Lesson – Don’t underestimate the time necessary to collect and organize lease data; it is not right there at your fingertips.

3. Manual processes are less practical for maintaining source documentation, producing journal entries and preparing financial statement disclosures. ASC 842 requires significantly more information and calculations to generate the appropriate journal entries and financial statement disclosures. As a result, many public companies procured software solutions or modified their existing systems to implement the standard successfully. These software solutions often took longer than expected to become fully operational.

Lesson – Depending on the volume of your leases, a manual process may not be the way to go. If you determine that a software solution is in your best interest, you should ensure that the solution has the measurement and disclosure reporting functionality your company needs and get started right away.

4. Determining the incremental borrowing rate (IBR) can be complex. You may need to consider a variety of IBRs for different lease terms and types. There is an alternative for private companies; instead of an IBR, they may use a risk-free rate by asset class (e.g., real estate, vehicles, IT equipment, etc.). However, given the current levels of risk-free rates, using such a rate could result in a higher lease liability and adversely impact debt covenant calculations.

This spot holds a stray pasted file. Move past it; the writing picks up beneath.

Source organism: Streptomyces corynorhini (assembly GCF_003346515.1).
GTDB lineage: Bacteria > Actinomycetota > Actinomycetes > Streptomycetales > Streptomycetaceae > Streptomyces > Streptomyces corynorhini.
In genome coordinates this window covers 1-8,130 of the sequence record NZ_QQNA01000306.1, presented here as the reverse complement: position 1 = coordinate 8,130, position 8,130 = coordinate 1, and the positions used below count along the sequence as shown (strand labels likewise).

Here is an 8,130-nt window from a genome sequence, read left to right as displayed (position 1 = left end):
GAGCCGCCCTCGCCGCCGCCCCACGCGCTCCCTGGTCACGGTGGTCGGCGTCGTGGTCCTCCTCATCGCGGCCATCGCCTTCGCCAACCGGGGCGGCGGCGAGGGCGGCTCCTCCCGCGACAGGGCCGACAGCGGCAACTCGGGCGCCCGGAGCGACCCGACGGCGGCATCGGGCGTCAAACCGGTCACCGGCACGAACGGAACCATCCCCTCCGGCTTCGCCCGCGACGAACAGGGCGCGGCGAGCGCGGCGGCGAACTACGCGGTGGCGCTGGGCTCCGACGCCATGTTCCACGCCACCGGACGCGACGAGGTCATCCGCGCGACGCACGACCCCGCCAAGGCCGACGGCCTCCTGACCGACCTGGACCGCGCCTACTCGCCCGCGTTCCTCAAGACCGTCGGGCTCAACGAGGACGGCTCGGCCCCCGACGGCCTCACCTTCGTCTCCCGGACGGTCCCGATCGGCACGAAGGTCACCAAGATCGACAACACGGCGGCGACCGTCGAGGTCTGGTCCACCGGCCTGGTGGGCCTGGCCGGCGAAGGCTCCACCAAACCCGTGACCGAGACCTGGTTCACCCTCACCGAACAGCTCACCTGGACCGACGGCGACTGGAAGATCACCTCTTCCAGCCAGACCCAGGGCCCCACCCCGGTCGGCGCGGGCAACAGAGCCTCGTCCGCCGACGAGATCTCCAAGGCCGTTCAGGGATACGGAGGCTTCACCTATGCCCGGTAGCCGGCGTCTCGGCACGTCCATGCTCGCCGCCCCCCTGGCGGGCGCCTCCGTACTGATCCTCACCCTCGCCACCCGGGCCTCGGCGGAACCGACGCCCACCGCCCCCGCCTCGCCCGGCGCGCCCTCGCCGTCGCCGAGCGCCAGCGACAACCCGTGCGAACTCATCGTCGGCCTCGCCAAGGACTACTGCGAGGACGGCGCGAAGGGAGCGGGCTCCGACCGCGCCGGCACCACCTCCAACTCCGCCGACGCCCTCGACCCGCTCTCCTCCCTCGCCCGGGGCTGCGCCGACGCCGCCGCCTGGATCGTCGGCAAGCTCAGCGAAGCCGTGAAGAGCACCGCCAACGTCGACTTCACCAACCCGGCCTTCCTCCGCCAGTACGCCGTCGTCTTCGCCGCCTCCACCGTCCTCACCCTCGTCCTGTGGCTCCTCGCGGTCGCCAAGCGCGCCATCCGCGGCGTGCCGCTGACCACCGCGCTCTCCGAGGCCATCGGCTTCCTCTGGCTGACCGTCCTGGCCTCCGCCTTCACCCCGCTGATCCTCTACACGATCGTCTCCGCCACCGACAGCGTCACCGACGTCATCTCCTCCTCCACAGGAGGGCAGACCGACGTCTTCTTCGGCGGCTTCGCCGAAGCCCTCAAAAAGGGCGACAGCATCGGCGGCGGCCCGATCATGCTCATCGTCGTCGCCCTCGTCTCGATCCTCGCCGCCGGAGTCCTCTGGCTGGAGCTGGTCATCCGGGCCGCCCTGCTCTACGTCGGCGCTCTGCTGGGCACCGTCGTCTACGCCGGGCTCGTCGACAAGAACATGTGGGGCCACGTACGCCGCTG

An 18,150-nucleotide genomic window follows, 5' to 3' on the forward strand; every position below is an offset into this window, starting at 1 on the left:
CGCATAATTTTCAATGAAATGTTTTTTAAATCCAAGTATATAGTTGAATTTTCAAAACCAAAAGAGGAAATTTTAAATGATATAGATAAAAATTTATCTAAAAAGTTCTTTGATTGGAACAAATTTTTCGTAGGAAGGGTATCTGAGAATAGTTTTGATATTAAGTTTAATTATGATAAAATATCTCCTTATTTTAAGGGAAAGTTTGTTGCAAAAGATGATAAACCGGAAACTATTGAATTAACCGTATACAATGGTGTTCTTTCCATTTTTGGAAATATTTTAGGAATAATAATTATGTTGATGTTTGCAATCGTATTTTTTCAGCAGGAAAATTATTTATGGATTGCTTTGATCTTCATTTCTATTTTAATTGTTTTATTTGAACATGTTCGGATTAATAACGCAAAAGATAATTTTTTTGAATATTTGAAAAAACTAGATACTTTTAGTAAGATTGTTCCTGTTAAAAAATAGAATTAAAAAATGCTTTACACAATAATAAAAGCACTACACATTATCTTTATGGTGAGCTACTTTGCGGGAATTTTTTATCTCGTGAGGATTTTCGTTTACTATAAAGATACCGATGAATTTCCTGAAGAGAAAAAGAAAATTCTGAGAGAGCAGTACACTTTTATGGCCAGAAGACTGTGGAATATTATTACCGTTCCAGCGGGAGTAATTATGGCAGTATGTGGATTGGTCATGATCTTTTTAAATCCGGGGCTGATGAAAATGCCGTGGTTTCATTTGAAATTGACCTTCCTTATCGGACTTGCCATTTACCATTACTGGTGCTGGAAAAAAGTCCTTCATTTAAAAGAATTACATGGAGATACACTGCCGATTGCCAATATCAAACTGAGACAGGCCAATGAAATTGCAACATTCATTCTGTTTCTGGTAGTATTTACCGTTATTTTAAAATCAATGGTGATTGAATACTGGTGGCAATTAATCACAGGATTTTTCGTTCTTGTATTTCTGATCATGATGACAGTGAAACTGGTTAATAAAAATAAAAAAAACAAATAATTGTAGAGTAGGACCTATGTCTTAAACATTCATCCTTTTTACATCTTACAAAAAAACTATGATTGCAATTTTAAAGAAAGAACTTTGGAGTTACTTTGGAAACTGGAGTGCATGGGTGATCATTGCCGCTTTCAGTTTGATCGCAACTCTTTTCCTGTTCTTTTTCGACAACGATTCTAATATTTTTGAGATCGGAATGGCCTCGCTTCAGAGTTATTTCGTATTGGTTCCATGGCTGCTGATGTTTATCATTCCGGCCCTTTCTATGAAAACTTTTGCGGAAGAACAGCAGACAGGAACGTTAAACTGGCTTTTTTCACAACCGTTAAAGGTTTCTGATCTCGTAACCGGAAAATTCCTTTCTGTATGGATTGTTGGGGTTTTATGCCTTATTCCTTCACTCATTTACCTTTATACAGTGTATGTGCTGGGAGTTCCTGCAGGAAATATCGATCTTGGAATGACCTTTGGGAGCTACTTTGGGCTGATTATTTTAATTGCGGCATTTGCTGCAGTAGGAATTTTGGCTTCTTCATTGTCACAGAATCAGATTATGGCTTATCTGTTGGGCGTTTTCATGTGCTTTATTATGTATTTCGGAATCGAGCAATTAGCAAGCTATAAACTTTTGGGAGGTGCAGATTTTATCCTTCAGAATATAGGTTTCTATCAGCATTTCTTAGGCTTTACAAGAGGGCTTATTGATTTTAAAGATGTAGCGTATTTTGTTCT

Lesson – Don’t just assume that you can use any rate on your existing debt as the IBR. The IBR is a significant estimate in your lease calculations, and consideration needs to be given to the collateralization of the debt, term and nature of the lease and entity-specific factors that could impact the determination of your IBR.

5. Be prepared for surprises. Nearly every company runs into unexpected challenges once they get into implementation, including but not limited to embedded leases, the number of leases they actually have and the consideration of month-to-month and verbal agreements.

Lesson – Don’t assume that implementation will just be a matter of inputting the lease information you already have. It can be complex and most likely take longer than expected, so there is no time to wait.

Given that the new standard is went into effect for private companies January 1, 2022, we encourage you to act soon. If you have any questions on implementing and maintaining compliance with ASC 842 for your  company, Moore Colson can help. Contact us for more information.

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Steven Bailey, CPA, CFE Steven Bailey, CPA, CFE, is a Partner in Moore Colson’s Business Assurance Practice. With over 14 years of experience, Steven leads audit and assurance engagements primarily within the construction, transportation, software, technology and healthcare industries. 
Headshot of Geoff Braun Geoff Braun, CPA, is a Director in Moore Colson’s Business Assurance Practice. Geoff has over 20 years of experience leading audit and assurance engagements, primarily within the manufacturing, distribution and transportation industries.